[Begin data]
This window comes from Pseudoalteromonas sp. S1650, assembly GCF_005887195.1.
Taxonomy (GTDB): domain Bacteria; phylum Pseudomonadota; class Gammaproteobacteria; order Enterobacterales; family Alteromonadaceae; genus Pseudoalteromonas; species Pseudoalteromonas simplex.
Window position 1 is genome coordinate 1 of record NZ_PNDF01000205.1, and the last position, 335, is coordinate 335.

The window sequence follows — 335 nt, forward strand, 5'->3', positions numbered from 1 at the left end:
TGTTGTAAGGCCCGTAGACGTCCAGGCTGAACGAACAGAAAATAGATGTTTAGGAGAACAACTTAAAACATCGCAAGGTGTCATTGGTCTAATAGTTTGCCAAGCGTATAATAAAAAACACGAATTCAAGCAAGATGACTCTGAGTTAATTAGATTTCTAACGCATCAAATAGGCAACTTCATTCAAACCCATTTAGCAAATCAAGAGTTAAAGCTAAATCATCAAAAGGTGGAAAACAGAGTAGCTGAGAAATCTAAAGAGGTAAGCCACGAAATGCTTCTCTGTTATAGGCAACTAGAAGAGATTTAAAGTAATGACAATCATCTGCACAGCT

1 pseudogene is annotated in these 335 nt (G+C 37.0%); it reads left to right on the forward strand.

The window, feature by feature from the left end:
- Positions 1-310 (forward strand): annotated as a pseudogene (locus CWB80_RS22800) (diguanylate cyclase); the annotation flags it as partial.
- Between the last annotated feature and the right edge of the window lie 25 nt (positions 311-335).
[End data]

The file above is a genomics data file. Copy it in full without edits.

This window comes from Pseudoalteromonas sp. S1650, assembly GCF_005887195.1.
Taxonomy (GTDB): domain Bacteria; phylum Pseudomonadota; class Gammaproteobacteria; order Enterobacterales; family Alteromonadaceae; genus Pseudoalteromonas; species Pseudoalteromonas simplex.
Window position 1 is genome coordinate 1 of record NZ_PNDF01000205.1, and the last position, 335, is coordinate 335.

The window sequence follows — 335 nt, forward strand, 5'->3', positions numbered from 1 at the left end:
TGTTGTAAGGCCCGTAGACGTCCAGGCTGAACGAACAGAAAATAGATGTTTAGGAGAACAACTTAAAACATCGCAAGGTGTCATTGGTCTAATAGTTTGCCAAGCGTATAATAAAAAACACGAATTCAAGCAAGATGACTCTGAGTTAATTAGATTTCTAACGCATCAAATAGGCAACTTCATTCAAACCCATTTAGCAAATCAAGAGTTAAAGCTAAATCATCAAAAGGTGGAAAACAGAGTAGCTGAGAAATCTAAAGAGGTAAGCCACGAAATGCTTCTCTGTTATAGGCAACTAGAAGAGATTTAAAGTAATGACAATCATCTGCACAGCT

1 pseudogene is annotated in these 335 nt (G+C 37.0%); it reads left to right on the forward strand.

The window, feature by feature from the left end:
- Positions 1-310 (forward strand): annotated as a pseudogene (locus CWB80_RS22800) (diguanylate cyclase); the annotation flags it as partial.
- Between the last annotated feature and the right edge of the window lie 25 nt (positions 311-335).